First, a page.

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'Golden Door'

The American dream glimmers brightest sometimes in the eyes of those for whom America is only a dream. Salvatore (Vincenzo Amato) and his impoverished Sicilian family in 1904 have heard that America is a place where onions grow to the size of baby carriages, where money grows on trees and rivers run with milk. No wonder they want to travel to the New World. But traveling from their earthy village for the first time to an Italian port city is like visiting another planet for them, and as they move on — to the steerage deck of a great ocean liner, then to Ellis Island — you become more and more alarmed at the prospect of their hopes being dashed. Director Emanuele Crialese is a neorealist with a touch of magical realism to him; he takes his cues from the great art films of the '60s, and from his opening shot of two men climbing a craggy cliff with stones in their mouths to show devotion to God, his gorgeous film offers up a feast of imagery to match the almost boundless optimism of its characters. (Recommended)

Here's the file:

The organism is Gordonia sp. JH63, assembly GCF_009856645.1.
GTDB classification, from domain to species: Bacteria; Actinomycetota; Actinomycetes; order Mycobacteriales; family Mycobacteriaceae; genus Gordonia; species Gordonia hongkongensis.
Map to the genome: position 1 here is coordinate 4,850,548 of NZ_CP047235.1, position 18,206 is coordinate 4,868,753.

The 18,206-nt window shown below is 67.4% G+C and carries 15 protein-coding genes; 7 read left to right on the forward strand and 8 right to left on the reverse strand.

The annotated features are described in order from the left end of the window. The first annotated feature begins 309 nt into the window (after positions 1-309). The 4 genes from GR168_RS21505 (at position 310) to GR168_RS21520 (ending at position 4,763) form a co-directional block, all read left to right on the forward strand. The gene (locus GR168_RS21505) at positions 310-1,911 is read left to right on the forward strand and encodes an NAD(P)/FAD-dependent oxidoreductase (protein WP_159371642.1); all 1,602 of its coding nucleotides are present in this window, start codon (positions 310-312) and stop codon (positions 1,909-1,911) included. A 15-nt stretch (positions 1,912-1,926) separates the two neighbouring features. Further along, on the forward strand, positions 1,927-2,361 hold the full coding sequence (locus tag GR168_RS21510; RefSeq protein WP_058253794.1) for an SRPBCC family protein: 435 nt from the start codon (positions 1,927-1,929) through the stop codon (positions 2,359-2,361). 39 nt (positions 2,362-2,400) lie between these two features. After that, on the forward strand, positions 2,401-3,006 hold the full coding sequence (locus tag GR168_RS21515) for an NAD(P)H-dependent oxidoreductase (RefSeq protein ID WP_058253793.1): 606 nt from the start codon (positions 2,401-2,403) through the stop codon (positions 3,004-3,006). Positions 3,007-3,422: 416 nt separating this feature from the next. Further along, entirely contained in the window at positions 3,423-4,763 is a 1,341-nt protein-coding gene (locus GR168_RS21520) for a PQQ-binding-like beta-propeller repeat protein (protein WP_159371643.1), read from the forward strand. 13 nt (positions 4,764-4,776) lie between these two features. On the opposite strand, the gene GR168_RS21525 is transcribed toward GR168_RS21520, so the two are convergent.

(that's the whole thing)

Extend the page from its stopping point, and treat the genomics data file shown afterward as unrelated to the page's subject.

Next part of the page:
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Bob Mondello, who jokes that he was a jinx at the beginning of his critical career — hired to write for every small paper that ever folded in Washington, just as it was about to collapse — saw that jinx broken in 1984 when he came to NPR.